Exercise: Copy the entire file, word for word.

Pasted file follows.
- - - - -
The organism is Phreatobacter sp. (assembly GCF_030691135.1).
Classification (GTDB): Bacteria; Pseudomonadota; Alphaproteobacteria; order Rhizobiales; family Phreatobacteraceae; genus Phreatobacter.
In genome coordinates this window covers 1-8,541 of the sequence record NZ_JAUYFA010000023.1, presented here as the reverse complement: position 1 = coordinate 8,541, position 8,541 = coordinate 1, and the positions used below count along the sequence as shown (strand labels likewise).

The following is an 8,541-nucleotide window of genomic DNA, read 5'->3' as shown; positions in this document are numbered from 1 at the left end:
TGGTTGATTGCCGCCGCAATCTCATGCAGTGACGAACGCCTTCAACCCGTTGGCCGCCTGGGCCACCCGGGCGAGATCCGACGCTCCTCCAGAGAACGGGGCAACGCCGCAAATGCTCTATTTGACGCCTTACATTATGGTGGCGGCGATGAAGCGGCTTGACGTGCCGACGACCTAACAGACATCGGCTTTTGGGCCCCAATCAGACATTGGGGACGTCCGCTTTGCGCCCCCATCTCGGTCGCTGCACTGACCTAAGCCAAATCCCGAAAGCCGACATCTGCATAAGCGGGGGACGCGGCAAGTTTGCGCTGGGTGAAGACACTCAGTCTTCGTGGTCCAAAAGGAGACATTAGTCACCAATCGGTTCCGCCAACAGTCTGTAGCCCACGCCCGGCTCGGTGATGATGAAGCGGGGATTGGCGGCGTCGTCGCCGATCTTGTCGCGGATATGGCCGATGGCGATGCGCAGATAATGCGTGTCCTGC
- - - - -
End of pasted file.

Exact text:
The organism is Phreatobacter sp. (assembly GCF_030691135.1).
Classification (GTDB): Bacteria; Pseudomonadota; Alphaproteobacteria; order Rhizobiales; family Phreatobacteraceae; genus Phreatobacter.
In genome coordinates this window covers 1-8,541 of the sequence record NZ_JAUYFA010000023.1, presented here as the reverse complement: position 1 = coordinate 8,541, position 8,541 = coordinate 1, and the positions used below count along the sequence as shown (strand labels likewise).

The following is an 8,541-nucleotide window of genomic DNA, read 5'->3' as shown; positions in this document are numbered from 1 at the left end:
TGGTTGATTGCCGCCGCAATCTCATGCAGTGACGAACGCCTTCAACCCGTTGGCCGCCTGGGCCACCCGGGCGAGATCCGACGCTCCTCCAGAGAACGGGGCAACGCCGCAAATGCTCTATTTGACGCCTTACATTATGGTGGCGGCGATGAAGCGGCTTGACGTGCCGACGACCTAACAGACATCGGCTTTTGGGCCCCAATCAGACATTGGGGACGTCCGCTTTGCGCCCCCATCTCGGTCGCTGCACTGACCTAAGCCAAATCCCGAAAGCCGACATCTGCATAAGCGGGGGACGCGGCAAGTTTGCGCTGGGTGAAGACACTCAGTCTTCGTGGTCCAAAAGGAGACATTAGTCACCAATCGGTTCCGCCAACAGTCTGTAGCCCACGCCCGGCTCGGTGATGATGAAGCGGGGATTGGCGGCGTCGTCGCCGATCTTGTCGCGGATATGGCCGATGGCGATGCGCAGATAATGCGTGTCCTGC